Sadaqa AL-jaria is Helping someone to establish himself in business, giving someone a proper education; helping someone recover from some disease by monetary assistance to looking after the orphans and the destitute; giving scholarships to students, all such charitable works come under sadaka jaria—that is why so many centers of social welfare have continued to function in the Muslim community. It is unfortunate that the figures of individuals assisting people in need are not available. There are such traditions as stress the importance of giving sadaqa in the holy month of Ramadan. Therefore, in this month of fasting, almost all those who can afford it help the poor people in one way or another. The reward for giving voluntary alms in secret is seventy times that of giving it publicly.

    The Quran states that “Charity is for those in need.” This is a general principle which enjoins us to help people in need, be they good or bad, on the right path or not, Muslims or non-Muslims. We are not supposed to judge in these matters. The chief ends in charity, as reiterated here, should be God’s pleasure and our own spiritual good.
    So the test of charity lies not in giving away something we have discarded but the things that we value greatly, something that we love. It is unselfishness that God demands. It may be in any form—one’s personal efforts, talents, skill, learning, property or possessions.

    The law of zakat is to take from those who have wealth and give it away to those who do not. This rotation of wealth is a way to balance social inequality.
    Zakat in spirit is an act of worship while in its external form it is the carrying out of social service. It is thus not just the payment of a tax as it is generally understood but is rather an act of religious significance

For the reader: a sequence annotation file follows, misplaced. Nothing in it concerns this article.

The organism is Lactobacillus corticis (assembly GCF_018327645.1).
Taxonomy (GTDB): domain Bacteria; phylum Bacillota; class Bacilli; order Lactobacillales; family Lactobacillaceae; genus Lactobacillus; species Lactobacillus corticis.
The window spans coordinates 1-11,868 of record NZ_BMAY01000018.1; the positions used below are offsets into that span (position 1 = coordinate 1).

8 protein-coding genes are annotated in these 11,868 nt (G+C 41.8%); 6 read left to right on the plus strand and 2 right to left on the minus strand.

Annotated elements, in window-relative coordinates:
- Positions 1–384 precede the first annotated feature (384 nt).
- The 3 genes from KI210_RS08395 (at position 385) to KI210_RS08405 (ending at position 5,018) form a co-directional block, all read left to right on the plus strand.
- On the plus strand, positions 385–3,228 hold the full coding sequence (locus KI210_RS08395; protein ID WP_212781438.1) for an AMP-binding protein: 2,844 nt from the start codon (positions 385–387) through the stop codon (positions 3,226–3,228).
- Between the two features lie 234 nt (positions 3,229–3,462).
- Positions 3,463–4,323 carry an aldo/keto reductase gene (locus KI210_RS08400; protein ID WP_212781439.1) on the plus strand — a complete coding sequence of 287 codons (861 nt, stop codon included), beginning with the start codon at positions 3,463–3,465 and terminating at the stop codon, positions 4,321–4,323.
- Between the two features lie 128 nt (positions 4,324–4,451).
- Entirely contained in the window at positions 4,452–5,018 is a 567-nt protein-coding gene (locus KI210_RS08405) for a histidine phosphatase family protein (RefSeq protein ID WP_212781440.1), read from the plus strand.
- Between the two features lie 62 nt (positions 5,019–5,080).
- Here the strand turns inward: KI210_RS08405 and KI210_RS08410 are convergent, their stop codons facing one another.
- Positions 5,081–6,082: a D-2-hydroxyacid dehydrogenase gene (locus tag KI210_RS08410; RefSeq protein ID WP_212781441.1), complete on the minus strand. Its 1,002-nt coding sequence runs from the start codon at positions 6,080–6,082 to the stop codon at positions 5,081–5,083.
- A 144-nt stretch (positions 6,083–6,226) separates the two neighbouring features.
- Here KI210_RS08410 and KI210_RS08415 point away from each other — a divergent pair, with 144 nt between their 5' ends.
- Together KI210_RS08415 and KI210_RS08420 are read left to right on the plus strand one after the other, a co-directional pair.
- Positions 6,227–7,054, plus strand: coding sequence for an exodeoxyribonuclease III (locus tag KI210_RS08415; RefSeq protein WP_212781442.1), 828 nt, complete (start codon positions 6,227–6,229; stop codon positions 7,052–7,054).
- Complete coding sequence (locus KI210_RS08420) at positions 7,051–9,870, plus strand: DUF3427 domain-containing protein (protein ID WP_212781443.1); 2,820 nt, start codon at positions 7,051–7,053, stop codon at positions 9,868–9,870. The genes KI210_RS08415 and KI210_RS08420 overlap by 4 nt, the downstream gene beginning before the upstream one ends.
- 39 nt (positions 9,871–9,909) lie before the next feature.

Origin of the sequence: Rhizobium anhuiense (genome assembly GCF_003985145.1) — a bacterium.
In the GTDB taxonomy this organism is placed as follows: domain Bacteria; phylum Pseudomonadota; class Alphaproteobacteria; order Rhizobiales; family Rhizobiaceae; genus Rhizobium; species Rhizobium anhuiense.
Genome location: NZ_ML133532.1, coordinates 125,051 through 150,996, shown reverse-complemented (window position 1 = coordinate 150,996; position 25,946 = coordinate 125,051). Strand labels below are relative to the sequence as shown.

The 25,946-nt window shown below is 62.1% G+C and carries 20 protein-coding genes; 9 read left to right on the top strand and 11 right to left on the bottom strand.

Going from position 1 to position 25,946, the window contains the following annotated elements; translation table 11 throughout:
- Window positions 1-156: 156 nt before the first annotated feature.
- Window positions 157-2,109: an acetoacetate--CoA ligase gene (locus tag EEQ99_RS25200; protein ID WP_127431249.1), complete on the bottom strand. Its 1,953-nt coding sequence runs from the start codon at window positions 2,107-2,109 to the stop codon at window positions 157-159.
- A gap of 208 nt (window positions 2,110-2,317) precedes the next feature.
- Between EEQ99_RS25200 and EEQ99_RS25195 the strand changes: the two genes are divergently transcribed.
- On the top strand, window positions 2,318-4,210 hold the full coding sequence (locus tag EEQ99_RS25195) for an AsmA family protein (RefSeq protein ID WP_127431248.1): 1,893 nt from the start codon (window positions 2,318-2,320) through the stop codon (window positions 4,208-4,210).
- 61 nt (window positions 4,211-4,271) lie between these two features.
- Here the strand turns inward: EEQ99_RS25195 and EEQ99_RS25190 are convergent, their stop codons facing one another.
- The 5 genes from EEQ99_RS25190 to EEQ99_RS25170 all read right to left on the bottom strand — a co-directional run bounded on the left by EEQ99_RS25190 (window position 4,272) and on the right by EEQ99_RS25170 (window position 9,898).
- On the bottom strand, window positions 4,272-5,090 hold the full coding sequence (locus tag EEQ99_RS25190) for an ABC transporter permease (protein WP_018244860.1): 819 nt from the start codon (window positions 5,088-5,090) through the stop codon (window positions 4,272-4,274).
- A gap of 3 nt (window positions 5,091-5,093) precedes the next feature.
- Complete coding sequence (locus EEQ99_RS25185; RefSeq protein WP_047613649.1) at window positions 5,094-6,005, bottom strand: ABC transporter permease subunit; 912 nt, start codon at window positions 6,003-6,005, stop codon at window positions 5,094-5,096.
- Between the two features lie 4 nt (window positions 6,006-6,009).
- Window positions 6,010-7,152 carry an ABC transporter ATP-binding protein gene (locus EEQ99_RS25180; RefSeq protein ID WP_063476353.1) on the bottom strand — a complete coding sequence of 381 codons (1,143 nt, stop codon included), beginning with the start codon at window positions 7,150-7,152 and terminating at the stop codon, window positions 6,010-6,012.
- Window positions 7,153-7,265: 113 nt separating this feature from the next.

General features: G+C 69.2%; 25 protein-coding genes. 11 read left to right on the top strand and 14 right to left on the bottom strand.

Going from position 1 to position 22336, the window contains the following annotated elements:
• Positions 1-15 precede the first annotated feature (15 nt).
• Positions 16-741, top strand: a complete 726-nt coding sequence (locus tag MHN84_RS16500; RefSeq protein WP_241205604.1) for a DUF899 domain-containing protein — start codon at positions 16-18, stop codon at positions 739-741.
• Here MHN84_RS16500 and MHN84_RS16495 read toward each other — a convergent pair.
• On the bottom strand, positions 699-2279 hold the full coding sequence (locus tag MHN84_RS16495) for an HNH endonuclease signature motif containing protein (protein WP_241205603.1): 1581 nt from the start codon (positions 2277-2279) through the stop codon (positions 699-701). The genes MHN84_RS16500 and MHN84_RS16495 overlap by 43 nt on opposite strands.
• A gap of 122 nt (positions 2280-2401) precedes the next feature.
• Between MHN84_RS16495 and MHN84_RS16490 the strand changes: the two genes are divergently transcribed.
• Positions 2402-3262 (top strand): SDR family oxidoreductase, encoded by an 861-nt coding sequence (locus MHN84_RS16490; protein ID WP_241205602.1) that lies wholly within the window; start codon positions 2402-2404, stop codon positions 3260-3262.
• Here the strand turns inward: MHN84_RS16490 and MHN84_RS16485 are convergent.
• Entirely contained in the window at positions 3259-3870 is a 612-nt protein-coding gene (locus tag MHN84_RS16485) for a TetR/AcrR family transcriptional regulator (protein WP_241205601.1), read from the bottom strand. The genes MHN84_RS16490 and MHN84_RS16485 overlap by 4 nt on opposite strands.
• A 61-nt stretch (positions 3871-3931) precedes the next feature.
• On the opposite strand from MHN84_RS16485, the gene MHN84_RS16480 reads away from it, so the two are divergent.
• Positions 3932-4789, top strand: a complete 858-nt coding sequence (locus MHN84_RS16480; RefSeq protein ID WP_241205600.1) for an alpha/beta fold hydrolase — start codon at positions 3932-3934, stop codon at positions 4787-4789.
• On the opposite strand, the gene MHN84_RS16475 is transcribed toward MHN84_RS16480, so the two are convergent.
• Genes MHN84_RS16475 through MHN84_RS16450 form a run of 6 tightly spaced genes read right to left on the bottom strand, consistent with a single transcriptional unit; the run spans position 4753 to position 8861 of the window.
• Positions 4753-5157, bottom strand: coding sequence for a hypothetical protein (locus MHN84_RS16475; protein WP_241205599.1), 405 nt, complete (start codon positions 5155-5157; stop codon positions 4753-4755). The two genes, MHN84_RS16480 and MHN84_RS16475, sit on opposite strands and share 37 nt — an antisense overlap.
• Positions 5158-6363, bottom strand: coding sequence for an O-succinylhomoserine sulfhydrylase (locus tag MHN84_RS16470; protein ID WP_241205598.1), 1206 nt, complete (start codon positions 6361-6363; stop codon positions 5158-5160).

The funds thus accumulated must be spent on the eight categories specified in the Qur'an namely, the poor and the destitute, the wayfarer, the bankrupt, the needy, converts, captives, the collectors of zakat, and in the cause of God. The last category allows such funds to be used for the general welfare of the community— for the education of the people, for public works, and for any other need of the Muslim community.

    Islam has established this institution to make concern for the poor a permanent and compulsory duty. This means an annual contribution of two and a half percent of one’s income to public welfare. The rate on other types of wealth such as agricultural produce and jewelry is more. It is incumbent on minors and adults, males and females, living or dead.

    A society can flourish only when its members do not spend all their wealth on the satisfaction of their own desires but reserve a portion of it for parents, relatives' neighbors, the poor and the incapacitated. As the saying goes (Charity begins at home). A true believer is thus always prepared, after meeting the needs of his family, to assist other people in need of his help.

    We conclude with a hadith which sums up the essence of Charity:
    “Every good act is charity. Your smiling to your brother is charity; an exhortation of your fellowman to virtuous deeds is equal to alms-giving; your putting a wanderer on the right road is charity; your assisting the blind is charity; your removing stones, and thorns, and other obstructions from the road is charity; your giving water to the thirsty is charity. A man’s true wealth, as regards the Hereafter, is the good he does in this world to his fellow men. When he dies, people will say “what property has he left behind him?” But the angels will ask, “what good deeds has he sent before him?”